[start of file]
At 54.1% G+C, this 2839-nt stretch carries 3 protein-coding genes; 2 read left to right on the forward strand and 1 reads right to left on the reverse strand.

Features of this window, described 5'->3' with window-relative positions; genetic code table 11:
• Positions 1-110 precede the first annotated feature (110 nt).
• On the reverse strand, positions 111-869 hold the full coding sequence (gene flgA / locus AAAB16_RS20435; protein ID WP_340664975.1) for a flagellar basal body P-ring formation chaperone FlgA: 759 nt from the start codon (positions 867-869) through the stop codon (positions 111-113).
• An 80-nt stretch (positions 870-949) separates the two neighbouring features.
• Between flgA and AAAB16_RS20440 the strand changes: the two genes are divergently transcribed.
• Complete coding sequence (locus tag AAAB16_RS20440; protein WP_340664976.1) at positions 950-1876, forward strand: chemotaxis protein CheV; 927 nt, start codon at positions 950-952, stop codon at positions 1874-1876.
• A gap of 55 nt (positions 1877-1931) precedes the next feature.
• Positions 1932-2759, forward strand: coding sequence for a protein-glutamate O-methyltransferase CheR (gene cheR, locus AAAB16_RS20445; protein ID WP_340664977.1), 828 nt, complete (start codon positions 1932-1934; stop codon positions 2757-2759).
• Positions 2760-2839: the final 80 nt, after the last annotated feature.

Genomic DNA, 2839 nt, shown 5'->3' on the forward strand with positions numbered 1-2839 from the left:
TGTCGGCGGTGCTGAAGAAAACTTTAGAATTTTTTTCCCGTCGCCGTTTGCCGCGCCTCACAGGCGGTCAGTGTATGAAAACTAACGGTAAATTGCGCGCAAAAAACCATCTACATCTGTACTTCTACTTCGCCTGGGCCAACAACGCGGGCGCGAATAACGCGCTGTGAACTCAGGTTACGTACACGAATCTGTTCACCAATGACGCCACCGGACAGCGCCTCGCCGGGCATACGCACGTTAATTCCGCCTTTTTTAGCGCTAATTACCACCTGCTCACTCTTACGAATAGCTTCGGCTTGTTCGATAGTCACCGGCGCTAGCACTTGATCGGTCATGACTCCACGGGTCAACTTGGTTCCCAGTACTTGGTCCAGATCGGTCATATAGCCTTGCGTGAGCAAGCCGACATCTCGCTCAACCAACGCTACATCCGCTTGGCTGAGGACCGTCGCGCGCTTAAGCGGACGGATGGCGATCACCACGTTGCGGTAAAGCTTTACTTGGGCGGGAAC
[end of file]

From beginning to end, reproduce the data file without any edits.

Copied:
At 54.1% G+C, this 2839-nt stretch carries 3 protein-coding genes; 2 read left to right on the forward strand and 1 reads right to left on the reverse strand.

Features of this window, described 5'->3' with window-relative positions; genetic code table 11:
• Positions 1-110 precede the first annotated feature (110 nt).
• On the reverse strand, positions 111-869 hold the full coding sequence (gene flgA / locus AAAB16_RS20435; protein ID WP_340664975.1) for a flagellar basal body P-ring formation chaperone FlgA: 759 nt from the start codon (positions 867-869) through the stop codon (positions 111-113).
• An 80-nt stretch (positions 870-949) separates the two neighbouring features.
• Between flgA and AAAB16_RS20440 the strand changes: the two genes are divergently transcribed.
• Complete coding sequence (locus tag AAAB16_RS20440; protein WP_340664976.1) at positions 950-1876, forward strand: chemotaxis protein CheV; 927 nt, start codon at positions 950-952, stop codon at positions 1874-1876.
• A gap of 55 nt (positions 1877-1931) precedes the next feature.
• Positions 1932-2759, forward strand: coding sequence for a protein-glutamate O-methyltransferase CheR (gene cheR, locus AAAB16_RS20445; protein ID WP_340664977.1), 828 nt, complete (start codon positions 1932-1934; stop codon positions 2757-2759).
• Positions 2760-2839: the final 80 nt, after the last annotated feature.

Genomic DNA, 2839 nt, shown 5'->3' on the forward strand with positions numbered 1-2839 from the left:
TGTCGGCGGTGCTGAAGAAAACTTTAGAATTTTTTTCCCGTCGCCGTTTGCCGCGCCTCACAGGCGGTCAGTGTATGAAAACTAACGGTAAATTGCGCGCAAAAAACCATCTACATCTGTACTTCTACTTCGCCTGGGCCAACAACGCGGGCGCGAATAACGCGCTGTGAACTCAGGTTACGTACACGAATCTGTTCACCAATGACGCCACCGGACAGCGCCTCGCCGGGCATACGCACGTTAATTCCGCCTTTTTTAGCGCTAATTACCACCTGCTCACTCTTACGAATAGCTTCGGCTTGTTCGATAGTCACCGGCGCTAGCACTTGATCGGTCATGACTCCACGGGTCAACTTGGTTCCCAGTACTTGGTCCAGATCGGTCATATAGCCTTGCGTGAGCAAGCCGACATCTCGCTCAACCAACGCTACATCCGCTTGGCTGAGGACCGTCGCGCGCTTAAGCGGACGGATGGCGATCACCACGTTGCGGTAAAGCTTTACTTGGGCGGGAAC